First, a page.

   backsliders (tribes) punished
    – Apostasy = treason = death
   assaults on:
    – the Byzantine (Roman) empire
    – the Persian empire
Spread of Islam
   Dome of the Rock,
Temple Mount Jerusalem

   Syria: 635 A.D.
   Palestine: 636 A.D.
   Persia: captured in one battle
    – expansion into India
    – expansion to the borders of China
   Egypt: help by local Christians
   North Africa: the Berbers
Expansion, con’t

   Spain 711-720 A.D.
   Battle of Tours: October 732 A.D.
    – Charles Martel
   Siege of Constantinople: 717-718 A.D.
    – Leo III
    – Greek fire
   beginnings of Christian reconquest of
    former Roman/Christian territory
Reasons for success
   exhaustion of Rome and Persia
    – End of a 400 year war
   nationalist sentiments in Egypt and Syria
   arguments among Christian factions
   speed and size of Moslem armies
   simplicity and uncomplicated nature of Islam
   acceptance of the Old and New Testament
     – People of the Book
Consequences of Expansion
   loss of the oldest and most central lands of
   aided the ascendancy of the bishop of Rome
   virtual collapse of Zoroastrianism as a major religion
   radically altered the balance of power between the
    Roman Empire and the East
   disruption of the Mediterranean economic community
Early Problems

   Succession ?
    – Mohammed had no surviving male children
    – Daughter: Fatima
    – Son-in-law: Ali, child of his uncle
   generated a permanent split in the
    Islamic community
    – Sunnis
    – Shi‟as
   considered themselves the “orthodox” followers of
   consider the Shi‟as to be “dissenters”
   issue: who leads after Mohammed ??
   the Caliph (or “leader”)
   went successively to followers
      -Abu Bakr, then Oman
     -then Uthman and
The Shia
   Disagreements over selection of caliphs
   Ali passed over for Abu Bakr
   Served as caliph 656-661 CE, then assassinated
    along with most of his followers
   Remaining followers organize separate party called
     – Traditionalists: Sunni
Abu Bakr

   not particularly popular with the Muslim
   allowed raid, then invasions of
    Byzantine and Persian territory
   subjugated any dissident elements or
   disposed of any “new prophets”
Success = strain
   success introduced luxury and change
    – From original caliphs to the Umayyad caliphs
   new ideas and new ethnic groups
     – with their own customs and heritage, to try to
   rise of a sort of “revivalist element”
     – Islam had strayed from its original path and purity
     – Muslims were being led back to paganism
     – caliphs were becoming idle, corrupt, tyrants
Uthman: the third Caliph
   murdered: warfare broke out
   Ali: cousin and son-in-law of Mohammed
   originally passed over as too young
   contested the succession
   Uthman supported by the Umayyad clan
     – early enemies of Mohammed
     – refused to accept Ali‟s claims

   successful in the war
   Ali assassinated in 661 A.D.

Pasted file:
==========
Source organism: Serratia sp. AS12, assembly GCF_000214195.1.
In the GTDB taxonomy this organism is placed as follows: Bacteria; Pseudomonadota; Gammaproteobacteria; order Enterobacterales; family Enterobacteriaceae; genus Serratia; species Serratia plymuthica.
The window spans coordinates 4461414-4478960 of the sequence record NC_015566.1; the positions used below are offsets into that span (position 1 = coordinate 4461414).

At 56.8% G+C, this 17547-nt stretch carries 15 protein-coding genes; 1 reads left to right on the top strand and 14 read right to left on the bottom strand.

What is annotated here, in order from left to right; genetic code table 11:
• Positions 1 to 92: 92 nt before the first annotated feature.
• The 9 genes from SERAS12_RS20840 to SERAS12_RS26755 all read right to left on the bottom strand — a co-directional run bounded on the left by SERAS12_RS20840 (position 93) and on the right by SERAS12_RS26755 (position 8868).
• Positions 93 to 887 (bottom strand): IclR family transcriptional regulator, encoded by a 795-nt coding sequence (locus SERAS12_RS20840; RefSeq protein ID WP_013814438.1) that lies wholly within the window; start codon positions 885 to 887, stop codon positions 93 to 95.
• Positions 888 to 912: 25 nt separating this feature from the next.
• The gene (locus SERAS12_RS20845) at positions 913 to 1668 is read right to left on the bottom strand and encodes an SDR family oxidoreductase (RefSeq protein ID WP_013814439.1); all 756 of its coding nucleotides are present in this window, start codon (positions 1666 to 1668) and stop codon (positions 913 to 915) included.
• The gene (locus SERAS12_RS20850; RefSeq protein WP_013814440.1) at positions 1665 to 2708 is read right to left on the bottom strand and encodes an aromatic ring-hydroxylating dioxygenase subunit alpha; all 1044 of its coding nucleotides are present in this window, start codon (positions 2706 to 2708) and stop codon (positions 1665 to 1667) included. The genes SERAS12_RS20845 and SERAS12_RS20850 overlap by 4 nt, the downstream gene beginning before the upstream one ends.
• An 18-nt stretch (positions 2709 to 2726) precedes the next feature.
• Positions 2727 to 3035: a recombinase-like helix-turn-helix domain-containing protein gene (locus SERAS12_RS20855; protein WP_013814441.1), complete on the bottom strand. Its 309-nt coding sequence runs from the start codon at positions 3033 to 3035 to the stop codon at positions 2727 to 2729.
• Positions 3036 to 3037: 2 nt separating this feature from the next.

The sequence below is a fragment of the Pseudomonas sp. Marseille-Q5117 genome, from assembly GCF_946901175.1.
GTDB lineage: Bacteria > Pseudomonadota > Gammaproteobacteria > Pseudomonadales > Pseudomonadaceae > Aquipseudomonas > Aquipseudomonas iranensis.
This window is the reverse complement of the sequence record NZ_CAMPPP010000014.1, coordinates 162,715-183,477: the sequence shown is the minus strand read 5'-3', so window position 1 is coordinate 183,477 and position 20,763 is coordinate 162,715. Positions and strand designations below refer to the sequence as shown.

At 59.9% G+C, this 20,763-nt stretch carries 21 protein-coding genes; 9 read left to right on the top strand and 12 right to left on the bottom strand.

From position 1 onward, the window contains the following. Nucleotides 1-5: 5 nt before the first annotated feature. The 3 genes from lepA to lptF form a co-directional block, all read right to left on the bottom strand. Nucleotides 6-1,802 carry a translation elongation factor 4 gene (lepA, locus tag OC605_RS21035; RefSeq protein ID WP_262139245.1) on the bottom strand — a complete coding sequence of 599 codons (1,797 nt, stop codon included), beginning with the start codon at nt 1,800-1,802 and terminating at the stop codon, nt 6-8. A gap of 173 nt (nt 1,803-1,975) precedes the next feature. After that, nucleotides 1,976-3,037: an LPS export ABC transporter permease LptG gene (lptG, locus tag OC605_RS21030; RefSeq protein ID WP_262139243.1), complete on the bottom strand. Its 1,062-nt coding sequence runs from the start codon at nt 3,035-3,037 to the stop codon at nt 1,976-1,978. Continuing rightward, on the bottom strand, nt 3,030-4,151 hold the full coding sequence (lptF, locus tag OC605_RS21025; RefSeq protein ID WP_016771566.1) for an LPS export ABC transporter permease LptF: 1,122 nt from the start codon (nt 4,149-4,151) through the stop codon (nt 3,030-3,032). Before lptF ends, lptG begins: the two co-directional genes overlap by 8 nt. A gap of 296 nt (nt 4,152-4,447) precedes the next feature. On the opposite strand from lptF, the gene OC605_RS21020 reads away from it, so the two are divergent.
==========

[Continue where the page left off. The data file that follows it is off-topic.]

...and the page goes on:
– by the Kharijites
   beginning of the Umayyed dynasty
Policy toward Conquered Peoples

   Favoritism of Arab military rulers causes
   Limited social mobility for non-Arab
   Head tax (jizya) on non-Muslims
   Umayyad luxurious living causes further
    decline in moral authority

   accepted the legitimacy of early caliphs
   “Sunni” : from an Arabic word
    – “usage” or “custom”
    – implies: “precedent”

   accepted Ali
   word means: “party”, “faction”,

   Sunni and Shi‟as dominant
   originally political
    – Eventually the differences became
      dogmatic in emphasis
   Shi‟as become a party of religious

   Sunni: conservative, in favor of the
    “status quo”
    – consensus is the guiding principle
   Shi‟as: defenders of the oppressed,
    critics of privilege and power
    – obedience is required only as long as it can
      be forced, and no longer
Umayyed empire

   Atlantic Ocean to India
   Syria: center of the Islamic World
   eventually displaced by the Abbasids
    – an Arab family claiming decent from
The Abbasid Dynasty (750-1258
   Abu al-Abbas Sunni Arab, allied with Shia, non-Arab
   Seizes control of Persia and Mesopotamia
   Defeats Umayyad army in 750
     – Invited Umayyads to banquet, then massacred
     – Only Spain remains Umayyad
     – North Africa is disputed territory, ultimately
Nature of the Abbasid Dynasty
   Diverse nature of administration (i.e. not exclusively
   Militarily competent, but not bent on imperial
   Dar al-Islam
   Growth through military activity of autonomous
    Islamic forces
Nature of the Abbasid Dynasty

   Diverse nature of administration (i.e. not
    exclusively Arab)
   Militarily competent, but not bent on
    imperial expansion
   Dar al-Islam
   Growth through military activity of
    autonomous Islamic forces
Caliph Harun al-Rashid (786-809
   High point of Abbasid dynasty
   Baghdad center of commerce
   Great cultural activity
Abbasid Decline

   Civil war between sons of Harun al-Rashid
   Provincial governers assert regional independence
   Dissenting sects, heretical movements
   Abbasid caliphs become puppets of Persian
   Later, Saljuq Turks influence, Sultan real power
    behind the throne
Formation of an Islamic Cultural
   Islamic values
    – Uniformity of Islamic law in dar al-Islam
    – Establishment of madrasas
    – Importance of the Hajj
   Sufi missionaries
    – Asceticism, mysticism
    – Some tension with orthodox Islamic
    – Wide popularity
Cultural influences on Islam

   Persia
    – Adminstration and governance
    – literature
   India
    – Mathematics, science, medicine
       • “Hindi” numbers
   Greece
    – Philosophy, esp. Aristotle
    – Greek medicine
Cultural Importance of Islam

   Development of these received
   Distribution throughout the Muslim world
   Introduction and reintroduction of these
    ideas to medieval Europe
    – Through Spain
    – Spanish Jews